Fairholme Capital Management’s motto is “Ignore the Crowd,” and the hedge fund is sticking close to that maxim with its roughly $200 million investment in MBIA.

MBIA isn’t quite the Mecca of the stock market these days. Its share value is down 88% since its January 2007 peak; its insurer subsidiaries haven’t written new policies in more than two years; the company is engaged in numerous legal battles, both as plaintiff and defendant, against major Wall Street firms.

Bruce Berkowitz, founder and chief investment officer of Miami-based Fairholme, says each of these apparent headwinds actually is a reason why the investment firm chose to purchase 22 million shares of the company the past few months.

He indicated that MBIA has been tested by adversity and now appears to be poised for growth.
“Look what they’ve been through — they’ve been checked out with a microscope,” he said. “When you start shrinking over a year or two, everything comes out of the woodwork — you can’t hide anything.”

The investment, disclosed to the Securities and Exchange Commission on July 12, gives Berkowitz an 11.1% stake in MBIA, making Fairholme the company’s second-largest investor.
Since that disclosure, share value in MBIA has risen more than one-third.

Shares closed Thursday at $8.72, receiving a boost after MBIA announced Wednesday that it was acquiring, for $40 million, the remaining 83% of Channel Re Holdings and Channel Reinsurance that it didn’t already own.

Berkowitz said his investment is based on studying MBIA’s books, understanding the auditing process, believing in the company’s leadership, and understanding what happens during very difficult times. Growth can obscure a bad future, he said, noting that MBIA has had a couple years with no growth.

When Fairholme looked at how MBIA could fail, it found few convincing arguments.

“At Fairholme, there are a couple of things we do: we ignore the crowd, we base everything about the cash we count, and we turn things upside down,” Berkowitz said. “Instead of asking yourself, 'how much can I make,’ you should ask yourself, 'how can I die, financially, with this investment.’
“So we try to kill it. And if it’s pretty tough to kill it, we think, 'okay, maybe this is a good investment.’ And then we let the upside take care of itself.”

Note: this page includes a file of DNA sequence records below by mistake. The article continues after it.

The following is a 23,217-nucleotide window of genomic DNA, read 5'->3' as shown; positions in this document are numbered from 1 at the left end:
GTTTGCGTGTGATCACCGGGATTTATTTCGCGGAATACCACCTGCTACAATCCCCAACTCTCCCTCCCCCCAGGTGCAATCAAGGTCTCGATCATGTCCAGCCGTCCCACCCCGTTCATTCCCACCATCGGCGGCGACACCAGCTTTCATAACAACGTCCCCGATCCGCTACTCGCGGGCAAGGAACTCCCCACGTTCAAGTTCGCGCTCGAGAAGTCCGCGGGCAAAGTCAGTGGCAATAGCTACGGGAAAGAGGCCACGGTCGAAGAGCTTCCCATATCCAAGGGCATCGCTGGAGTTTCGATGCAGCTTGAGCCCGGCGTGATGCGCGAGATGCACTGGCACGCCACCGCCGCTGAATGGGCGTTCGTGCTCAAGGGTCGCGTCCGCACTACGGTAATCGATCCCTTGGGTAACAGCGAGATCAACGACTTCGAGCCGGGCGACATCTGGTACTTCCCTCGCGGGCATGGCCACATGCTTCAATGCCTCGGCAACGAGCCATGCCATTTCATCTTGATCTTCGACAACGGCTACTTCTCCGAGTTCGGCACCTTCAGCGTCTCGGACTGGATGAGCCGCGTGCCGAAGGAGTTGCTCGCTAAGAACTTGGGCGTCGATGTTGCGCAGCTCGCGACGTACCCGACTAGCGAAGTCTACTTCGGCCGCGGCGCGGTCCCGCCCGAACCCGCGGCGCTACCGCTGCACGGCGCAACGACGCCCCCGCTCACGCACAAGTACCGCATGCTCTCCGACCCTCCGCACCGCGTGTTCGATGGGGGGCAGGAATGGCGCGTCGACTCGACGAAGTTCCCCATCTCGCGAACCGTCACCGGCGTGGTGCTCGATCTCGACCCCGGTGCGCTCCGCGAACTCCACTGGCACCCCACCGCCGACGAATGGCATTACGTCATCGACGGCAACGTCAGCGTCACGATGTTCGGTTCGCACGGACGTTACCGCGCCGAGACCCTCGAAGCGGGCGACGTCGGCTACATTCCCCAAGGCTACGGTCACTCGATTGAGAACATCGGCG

Berkowitz concedes his bet on MBIA isn’t based on daily observance of the municipal market, where the company insures nearly $500 billion of bonds, according its first-quarter earnings statement.

Rather, it’s part of a much larger bet on the recovery of the financial industry, which he said is necessary for the overall economy to bounce back.

He’s confident in part because of the “tremendous” job the government has done to help the economy.

“It’s not just MBIA,” Berkowitz said. “We’re the largest shareholder after the government now of AIG.”

Fairholme owns 24.3% of the global insurer and has major stakes in Citi, Goldman Sachs, and Bank of America Merrill Lynch.

“We are very big now in the financial services,” Berkowitz said. “This is our sweet-spot. This is where I started my career.”

His argument for a major recovery might not be popular, and he admits that friends in the industry think he’s crazy, but it’s hard to discount his views after a quick glance at the foundation of his reputation and track record.

Fairholme Fund, Berkowitz’s $15 billion mutual fund, has averaged 12.83% annual returns since inception in late 1999. An investor who placed $10,000 in the fund at its start would have had $35,544 at the end of last month, compared with $8,519 for a similar investment in the S&P 500.
With cumulative returns of 255%, the fund outperformed virtually all its competitors and solidified Berkowitz as Morningstar’s top fund manager for the last decade.

Berkowitz describes himself as a value investor who avoids diversification because of its tendency to earn average returns. Instead, he said he takes riskier, long-term bets on a focused portfolio. His strategy, according to documents on Fairholme’s website, is to “silently partner with exceptional-owner managers who have demonstrated success, honesty, and integrity.”

Berkowitz said the exceptional figure at MBIA is chief executive officer Jay Brown, who he has followed for 30 years.

“I looked at his five-year transformation plan and thought, 'this makes sense, he’s done it before, he has a good paper trail, and he has his money where his mouth is,’ ” he said.
Berkowitz, who grew up in Chelsea, Mass., first encountered the MBIA executive when Brown was at the Fireman’s Fund Insurance Co. Brown, who started his career there as an actuary in 1974, worked his way up to become chief financial officer in 1984, and eventually to chief executive officer in 1991.

For six years beginning in 1992, Brown worked to resuscitate the insurance operations of Xerox Corp., which underwent a restructuring and was renamed Talegen Holdings.

Berkowitz invested in the Fireman’s Fund and MBIA while working as a banker and portfolio manager for Merrill Lynch, Lehman Brothers, and Smith Barney. He was an interested observer when Brown took the helm at MBIA in May 1999.

Brown led the Armonk, N.Y.-based holding company for five years before handing it off to Gary Dunton in May 2004. He served as executive chairman for three years before retiring in May 2007.

Massive troubles soon emerged as the global credit crunch took hold. By early 2008 the triple-A ratings bestowed on the top bond insurers by Standard & Poor’s, Moody’s Investors Service, and Fitch Ratings were in jeopardy.

Brown’s retirement transformed into a short hiatus. He returned to MBIA as chairman and CEO in February 2008, citing “the most serious challenges in its 34-year history,” and initiated a five-year transformation that caught Berkowitz’s attention.

With MBIA’s business model in doubt, the timing wasn’t right to start investing. S&P stripped MBIA Insurance Co., the company’s main insurer, of its 'AAA' ratings in June 2008.